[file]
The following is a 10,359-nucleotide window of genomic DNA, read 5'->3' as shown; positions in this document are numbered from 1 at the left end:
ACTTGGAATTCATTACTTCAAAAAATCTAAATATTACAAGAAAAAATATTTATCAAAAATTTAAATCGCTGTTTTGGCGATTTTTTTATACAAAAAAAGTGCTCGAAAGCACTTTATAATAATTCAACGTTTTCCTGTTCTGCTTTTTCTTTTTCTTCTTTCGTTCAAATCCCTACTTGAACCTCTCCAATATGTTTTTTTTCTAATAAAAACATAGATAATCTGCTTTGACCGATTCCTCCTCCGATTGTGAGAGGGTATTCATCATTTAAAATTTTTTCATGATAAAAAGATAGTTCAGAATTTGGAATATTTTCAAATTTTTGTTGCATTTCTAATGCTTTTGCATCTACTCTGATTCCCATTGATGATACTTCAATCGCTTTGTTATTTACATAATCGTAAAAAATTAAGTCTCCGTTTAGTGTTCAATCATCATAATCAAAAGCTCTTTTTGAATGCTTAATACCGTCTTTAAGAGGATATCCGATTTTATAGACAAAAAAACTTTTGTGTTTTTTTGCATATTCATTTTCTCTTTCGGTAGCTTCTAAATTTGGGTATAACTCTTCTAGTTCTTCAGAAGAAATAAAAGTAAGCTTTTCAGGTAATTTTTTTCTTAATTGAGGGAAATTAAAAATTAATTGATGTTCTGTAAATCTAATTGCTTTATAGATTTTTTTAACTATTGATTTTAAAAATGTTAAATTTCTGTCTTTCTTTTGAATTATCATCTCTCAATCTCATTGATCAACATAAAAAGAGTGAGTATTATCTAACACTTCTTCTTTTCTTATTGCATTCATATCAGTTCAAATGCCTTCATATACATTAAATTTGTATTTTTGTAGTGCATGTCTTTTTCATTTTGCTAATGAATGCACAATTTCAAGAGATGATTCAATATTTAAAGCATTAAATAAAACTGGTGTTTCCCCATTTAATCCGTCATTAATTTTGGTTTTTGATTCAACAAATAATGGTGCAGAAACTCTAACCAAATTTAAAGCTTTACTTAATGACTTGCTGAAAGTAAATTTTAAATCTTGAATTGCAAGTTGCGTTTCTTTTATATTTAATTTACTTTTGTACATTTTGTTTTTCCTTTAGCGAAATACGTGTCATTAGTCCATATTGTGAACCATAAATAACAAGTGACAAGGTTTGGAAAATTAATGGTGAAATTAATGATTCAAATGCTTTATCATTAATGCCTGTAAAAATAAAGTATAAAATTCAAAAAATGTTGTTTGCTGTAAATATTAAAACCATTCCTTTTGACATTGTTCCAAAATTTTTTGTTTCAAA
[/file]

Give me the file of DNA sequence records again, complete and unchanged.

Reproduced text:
The following is a 10,359-nucleotide window of genomic DNA, read 5'->3' as shown; positions in this document are numbered from 1 at the left end:
ACTTGGAATTCATTACTTCAAAAAATCTAAATATTACAAGAAAAAATATTTATCAAAAATTTAAATCGCTGTTTTGGCGATTTTTTTATACAAAAAAAGTGCTCGAAAGCACTTTATAATAATTCAACGTTTTCCTGTTCTGCTTTTTCTTTTTCTTCTTTCGTTCAAATCCCTACTTGAACCTCTCCAATATGTTTTTTTTCTAATAAAAACATAGATAATCTGCTTTGACCGATTCCTCCTCCGATTGTGAGAGGGTATTCATCATTTAAAATTTTTTCATGATAAAAAGATAGTTCAGAATTTGGAATATTTTCAAATTTTTGTTGCATTTCTAATGCTTTTGCATCTACTCTGATTCCCATTGATGATACTTCAATCGCTTTGTTATTTACATAATCGTAAAAAATTAAGTCTCCGTTTAGTGTTCAATCATCATAATCAAAAGCTCTTTTTGAATGCTTAATACCGTCTTTAAGAGGATATCCGATTTTATAGACAAAAAAACTTTTGTGTTTTTTTGCATATTCATTTTCTCTTTCGGTAGCTTCTAAATTTGGGTATAACTCTTCTAGTTCTTCAGAAGAAATAAAAGTAAGCTTTTCAGGTAATTTTTTTCTTAATTGAGGGAAATTAAAAATTAATTGATGTTCTGTAAATCTAATTGCTTTATAGATTTTTTTAACTATTGATTTTAAAAATGTTAAATTTCTGTCTTTCTTTTGAATTATCATCTCTCAATCTCATTGATCAACATAAAAAGAGTGAGTATTATCTAACACTTCTTCTTTTCTTATTGCATTCATATCAGTTCAAATGCCTTCATATACATTAAATTTGTATTTTTGTAGTGCATGTCTTTTTCATTTTGCTAATGAATGCACAATTTCAAGAGATGATTCAATATTTAAAGCATTAAATAAAACTGGTGTTTCCCCATTTAATCCGTCATTAATTTTGGTTTTTGATTCAACAAATAATGGTGCAGAAACTCTAACCAAATTTAAAGCTTTACTTAATGACTTGCTGAAAGTAAATTTTAAATCTTGAATTGCAAGTTGCGTTTCTTTTATATTTAATTTACTTTTGTACATTTTGTTTTTCCTTTAGCGAAATACGTGTCATTAGTCCATATTGTGAACCATAAATAACAAGTGACAAGGTTTGGAAAATTAATGGTGAAATTAATGATTCAAATGCTTTATCATTAATGCCTGTAAAAATAAAGTATAAAATTCAAAAAATGTTGTTTGCTGTAAATATTAAAACCATTCCTTTTGACATTGTTCCAAAATTTTTTGTTTCAAA